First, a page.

Extracellular vesicles in vascular calcification
Vascular calcification is a risk factor for cardiovascular morbidity and mortality. Mechanisms of biomineralization include calcification-competent extracellular vesicles (EVs) derived from smooth muscle cells, and macrophages. As opposed to large calcifications, microcalcification accumulation within the plaque fibrous cap can destabilized the plaque causing its rupture. The regulation of EV release and the mechanism in which EVs lead to the formation of microcalcifications remains incompletely understood. We are exploring the role of EVs in cardiovascular physiology and pathology to develop preventive strategies and therapeutic interventions for calcification.
Looking more closely at the aortic valve
Calcific Aortic valve disease (CAVD) is a dynamic disease that initiates by alterations in valvular cell biology and progresses to leaflet thickening, neovascularization and calcium deposition. The understanding, diagnosis, and treatment of CAVD has been hindered by our inability to identify the dynamic molecular events associated with early calcific changes in valves. We are exploring the mechanisms of aortic valve calcification, which can lead us to target early stages of CAVD, when it can be halted.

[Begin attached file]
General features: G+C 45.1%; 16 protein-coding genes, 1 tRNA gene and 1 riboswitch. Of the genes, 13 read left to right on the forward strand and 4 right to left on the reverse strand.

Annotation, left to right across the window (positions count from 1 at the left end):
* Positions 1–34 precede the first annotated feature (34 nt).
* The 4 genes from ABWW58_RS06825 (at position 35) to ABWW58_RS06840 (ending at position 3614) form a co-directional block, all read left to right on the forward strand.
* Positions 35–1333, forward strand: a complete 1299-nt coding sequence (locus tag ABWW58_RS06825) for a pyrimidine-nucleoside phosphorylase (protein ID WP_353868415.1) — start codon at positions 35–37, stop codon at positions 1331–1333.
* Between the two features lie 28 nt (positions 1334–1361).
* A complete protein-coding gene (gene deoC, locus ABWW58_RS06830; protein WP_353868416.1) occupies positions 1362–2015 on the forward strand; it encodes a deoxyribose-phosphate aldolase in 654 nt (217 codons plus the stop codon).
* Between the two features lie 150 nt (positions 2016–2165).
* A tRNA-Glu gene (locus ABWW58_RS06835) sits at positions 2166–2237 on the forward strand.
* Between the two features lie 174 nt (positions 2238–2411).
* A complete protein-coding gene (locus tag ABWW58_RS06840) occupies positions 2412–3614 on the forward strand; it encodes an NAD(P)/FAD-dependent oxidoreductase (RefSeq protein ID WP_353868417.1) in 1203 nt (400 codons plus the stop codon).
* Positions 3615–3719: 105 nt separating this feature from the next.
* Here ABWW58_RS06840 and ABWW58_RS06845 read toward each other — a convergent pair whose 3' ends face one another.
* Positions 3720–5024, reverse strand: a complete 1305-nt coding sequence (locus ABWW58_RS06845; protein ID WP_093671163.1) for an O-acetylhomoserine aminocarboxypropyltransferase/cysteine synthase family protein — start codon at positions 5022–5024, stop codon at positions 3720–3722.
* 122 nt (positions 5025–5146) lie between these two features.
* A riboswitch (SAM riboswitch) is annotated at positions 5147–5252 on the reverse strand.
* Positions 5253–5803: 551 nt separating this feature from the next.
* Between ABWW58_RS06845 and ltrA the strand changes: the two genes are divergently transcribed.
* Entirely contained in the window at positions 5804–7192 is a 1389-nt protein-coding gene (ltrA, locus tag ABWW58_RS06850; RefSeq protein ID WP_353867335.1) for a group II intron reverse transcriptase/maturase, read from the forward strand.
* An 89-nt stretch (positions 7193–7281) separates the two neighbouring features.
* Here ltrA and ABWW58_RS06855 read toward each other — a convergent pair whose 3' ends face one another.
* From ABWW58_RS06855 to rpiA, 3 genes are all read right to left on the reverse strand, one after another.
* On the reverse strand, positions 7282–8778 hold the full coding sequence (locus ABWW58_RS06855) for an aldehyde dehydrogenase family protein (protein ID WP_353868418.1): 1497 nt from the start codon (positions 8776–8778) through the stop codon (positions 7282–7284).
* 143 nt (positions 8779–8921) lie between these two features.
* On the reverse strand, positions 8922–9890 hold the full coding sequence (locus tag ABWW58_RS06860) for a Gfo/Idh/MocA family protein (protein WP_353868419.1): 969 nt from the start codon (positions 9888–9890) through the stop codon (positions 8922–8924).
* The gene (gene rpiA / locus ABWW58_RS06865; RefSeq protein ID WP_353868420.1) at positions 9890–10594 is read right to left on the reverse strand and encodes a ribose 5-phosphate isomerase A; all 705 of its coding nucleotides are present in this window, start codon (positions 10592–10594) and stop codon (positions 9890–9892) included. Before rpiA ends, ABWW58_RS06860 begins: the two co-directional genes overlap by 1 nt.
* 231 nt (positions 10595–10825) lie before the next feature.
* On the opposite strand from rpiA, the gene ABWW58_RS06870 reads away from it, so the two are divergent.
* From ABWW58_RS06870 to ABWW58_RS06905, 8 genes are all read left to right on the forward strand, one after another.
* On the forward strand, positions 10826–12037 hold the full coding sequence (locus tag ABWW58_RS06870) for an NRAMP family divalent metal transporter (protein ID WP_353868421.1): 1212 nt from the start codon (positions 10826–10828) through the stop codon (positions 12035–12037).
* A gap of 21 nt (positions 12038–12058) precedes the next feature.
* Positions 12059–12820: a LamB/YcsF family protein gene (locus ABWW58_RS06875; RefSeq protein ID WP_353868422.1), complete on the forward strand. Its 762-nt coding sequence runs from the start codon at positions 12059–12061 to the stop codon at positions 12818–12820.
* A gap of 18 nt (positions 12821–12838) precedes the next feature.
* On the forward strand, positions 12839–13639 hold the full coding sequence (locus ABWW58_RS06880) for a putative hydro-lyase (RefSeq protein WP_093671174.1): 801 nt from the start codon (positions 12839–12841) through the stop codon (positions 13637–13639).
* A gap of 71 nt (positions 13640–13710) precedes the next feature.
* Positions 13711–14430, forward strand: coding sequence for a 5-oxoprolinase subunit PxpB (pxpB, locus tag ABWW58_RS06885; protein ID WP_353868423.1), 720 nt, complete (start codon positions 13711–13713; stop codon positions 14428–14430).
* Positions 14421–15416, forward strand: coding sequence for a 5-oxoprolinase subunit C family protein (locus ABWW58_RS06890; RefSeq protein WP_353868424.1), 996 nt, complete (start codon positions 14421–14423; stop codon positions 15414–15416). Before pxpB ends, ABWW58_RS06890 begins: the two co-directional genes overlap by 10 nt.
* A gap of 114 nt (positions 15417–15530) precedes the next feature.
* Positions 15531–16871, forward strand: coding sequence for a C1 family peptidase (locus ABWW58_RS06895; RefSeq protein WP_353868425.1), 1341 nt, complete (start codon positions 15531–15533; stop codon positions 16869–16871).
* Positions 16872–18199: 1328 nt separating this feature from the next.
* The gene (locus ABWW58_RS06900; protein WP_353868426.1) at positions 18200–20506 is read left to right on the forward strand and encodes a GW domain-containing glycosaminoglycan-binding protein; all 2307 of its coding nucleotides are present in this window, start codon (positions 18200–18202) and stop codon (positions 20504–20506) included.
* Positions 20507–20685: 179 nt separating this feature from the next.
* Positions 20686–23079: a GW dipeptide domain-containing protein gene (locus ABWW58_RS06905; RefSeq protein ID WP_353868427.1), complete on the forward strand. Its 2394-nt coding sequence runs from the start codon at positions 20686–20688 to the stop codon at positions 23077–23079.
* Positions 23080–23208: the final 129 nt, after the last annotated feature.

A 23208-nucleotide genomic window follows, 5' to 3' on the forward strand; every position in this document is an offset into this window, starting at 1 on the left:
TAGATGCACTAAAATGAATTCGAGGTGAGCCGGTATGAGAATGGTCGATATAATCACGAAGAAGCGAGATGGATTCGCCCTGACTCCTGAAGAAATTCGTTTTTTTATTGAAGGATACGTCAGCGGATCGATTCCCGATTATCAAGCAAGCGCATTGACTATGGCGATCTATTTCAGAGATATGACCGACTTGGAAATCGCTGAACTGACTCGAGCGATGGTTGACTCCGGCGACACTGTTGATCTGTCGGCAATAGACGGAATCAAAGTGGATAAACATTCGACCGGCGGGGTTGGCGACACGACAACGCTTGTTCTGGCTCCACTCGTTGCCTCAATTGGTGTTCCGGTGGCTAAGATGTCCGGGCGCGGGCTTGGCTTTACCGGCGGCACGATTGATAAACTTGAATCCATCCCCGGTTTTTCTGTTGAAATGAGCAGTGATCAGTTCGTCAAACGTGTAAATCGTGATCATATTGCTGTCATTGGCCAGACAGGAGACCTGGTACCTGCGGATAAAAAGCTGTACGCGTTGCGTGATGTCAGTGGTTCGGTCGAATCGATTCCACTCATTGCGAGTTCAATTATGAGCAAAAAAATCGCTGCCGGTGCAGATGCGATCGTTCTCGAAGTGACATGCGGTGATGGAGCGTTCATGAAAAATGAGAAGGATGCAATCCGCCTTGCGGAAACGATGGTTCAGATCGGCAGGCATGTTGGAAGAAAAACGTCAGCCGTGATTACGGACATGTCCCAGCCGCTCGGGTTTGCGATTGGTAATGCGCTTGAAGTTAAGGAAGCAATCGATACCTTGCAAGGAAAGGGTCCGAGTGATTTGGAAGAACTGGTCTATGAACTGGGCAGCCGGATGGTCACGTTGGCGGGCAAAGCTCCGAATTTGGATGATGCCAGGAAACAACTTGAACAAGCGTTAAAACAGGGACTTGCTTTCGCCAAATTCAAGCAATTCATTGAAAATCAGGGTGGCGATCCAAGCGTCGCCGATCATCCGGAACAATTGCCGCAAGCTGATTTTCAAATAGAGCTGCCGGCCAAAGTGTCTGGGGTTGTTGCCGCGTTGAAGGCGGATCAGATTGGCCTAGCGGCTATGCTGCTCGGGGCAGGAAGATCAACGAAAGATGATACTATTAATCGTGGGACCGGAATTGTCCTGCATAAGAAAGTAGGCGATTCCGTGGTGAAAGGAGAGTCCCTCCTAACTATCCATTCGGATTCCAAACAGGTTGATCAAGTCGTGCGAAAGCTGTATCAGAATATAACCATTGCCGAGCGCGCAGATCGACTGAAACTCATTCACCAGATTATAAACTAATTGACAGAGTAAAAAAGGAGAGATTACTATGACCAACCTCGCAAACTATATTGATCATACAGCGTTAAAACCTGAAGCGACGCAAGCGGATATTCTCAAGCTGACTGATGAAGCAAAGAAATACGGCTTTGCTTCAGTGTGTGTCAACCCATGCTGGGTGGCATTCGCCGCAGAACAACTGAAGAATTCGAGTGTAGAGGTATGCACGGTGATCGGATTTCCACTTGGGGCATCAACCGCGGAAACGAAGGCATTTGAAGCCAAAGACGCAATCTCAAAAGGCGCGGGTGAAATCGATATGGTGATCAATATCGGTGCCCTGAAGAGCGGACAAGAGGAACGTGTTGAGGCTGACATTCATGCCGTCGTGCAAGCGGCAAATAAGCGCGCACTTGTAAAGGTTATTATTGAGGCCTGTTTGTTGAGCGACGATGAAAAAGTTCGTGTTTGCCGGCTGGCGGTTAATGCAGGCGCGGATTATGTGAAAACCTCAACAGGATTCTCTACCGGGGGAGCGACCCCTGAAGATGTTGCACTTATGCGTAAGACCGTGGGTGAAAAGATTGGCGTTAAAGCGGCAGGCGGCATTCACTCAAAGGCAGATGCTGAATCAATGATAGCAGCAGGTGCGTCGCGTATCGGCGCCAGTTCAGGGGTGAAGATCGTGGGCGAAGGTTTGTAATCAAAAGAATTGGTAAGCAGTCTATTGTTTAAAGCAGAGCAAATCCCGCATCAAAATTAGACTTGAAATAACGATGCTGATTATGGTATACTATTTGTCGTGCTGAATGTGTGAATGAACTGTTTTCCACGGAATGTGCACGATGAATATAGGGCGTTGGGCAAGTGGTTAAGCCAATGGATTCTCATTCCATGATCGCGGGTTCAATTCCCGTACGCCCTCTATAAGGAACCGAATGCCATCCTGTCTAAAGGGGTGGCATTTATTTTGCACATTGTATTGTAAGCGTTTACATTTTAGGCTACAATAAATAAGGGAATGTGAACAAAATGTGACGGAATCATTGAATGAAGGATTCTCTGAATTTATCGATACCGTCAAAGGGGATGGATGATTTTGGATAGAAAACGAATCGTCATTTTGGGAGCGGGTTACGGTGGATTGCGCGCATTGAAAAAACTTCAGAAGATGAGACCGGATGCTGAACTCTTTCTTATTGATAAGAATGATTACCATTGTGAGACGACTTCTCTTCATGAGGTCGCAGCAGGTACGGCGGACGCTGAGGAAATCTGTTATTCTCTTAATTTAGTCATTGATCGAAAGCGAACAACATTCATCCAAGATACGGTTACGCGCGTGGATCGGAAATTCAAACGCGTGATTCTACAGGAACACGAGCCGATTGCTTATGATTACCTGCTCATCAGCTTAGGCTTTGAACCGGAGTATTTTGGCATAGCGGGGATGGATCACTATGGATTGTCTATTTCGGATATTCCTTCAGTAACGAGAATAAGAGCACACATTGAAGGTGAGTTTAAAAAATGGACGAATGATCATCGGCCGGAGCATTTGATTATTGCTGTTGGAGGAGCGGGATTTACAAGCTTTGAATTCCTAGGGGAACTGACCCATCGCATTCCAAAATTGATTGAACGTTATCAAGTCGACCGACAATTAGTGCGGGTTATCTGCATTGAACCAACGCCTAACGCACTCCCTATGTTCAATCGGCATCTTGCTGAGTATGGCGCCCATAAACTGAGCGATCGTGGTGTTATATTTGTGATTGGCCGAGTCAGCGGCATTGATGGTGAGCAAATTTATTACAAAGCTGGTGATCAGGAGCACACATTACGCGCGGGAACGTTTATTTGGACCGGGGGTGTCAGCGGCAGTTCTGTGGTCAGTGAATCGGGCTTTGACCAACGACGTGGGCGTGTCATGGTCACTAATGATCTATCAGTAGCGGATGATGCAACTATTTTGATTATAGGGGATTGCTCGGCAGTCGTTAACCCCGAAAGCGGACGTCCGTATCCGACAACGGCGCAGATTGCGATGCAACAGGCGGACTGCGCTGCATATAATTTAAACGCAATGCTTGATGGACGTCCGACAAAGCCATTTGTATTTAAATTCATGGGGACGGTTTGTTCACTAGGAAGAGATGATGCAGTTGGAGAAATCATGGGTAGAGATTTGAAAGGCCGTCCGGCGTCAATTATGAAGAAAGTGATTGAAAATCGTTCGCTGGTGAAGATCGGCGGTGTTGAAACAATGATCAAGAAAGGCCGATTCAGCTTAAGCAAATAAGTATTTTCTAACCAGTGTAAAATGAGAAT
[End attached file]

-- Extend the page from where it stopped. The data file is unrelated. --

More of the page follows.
Macrophage Notch Ligand Delta-like 4 in Cardiometabolic Diseases
Macrophage activation plays a key role in the pathogenesis of atherosclerotic vascular disease and metabolic disorders. Dll4-mediated Notch signaling regulates the balance of macrophage phenotypes. We are exploring the role of Dll4-Notch axis in macrophage activation. Our studies will lead us to develop innovative therapies for cardiovascular diseases, that may restore a normal microenvironment by controlling excessive pro-inflammatory programs without compromising anti-inflammatory or pro-resolving mechanisms.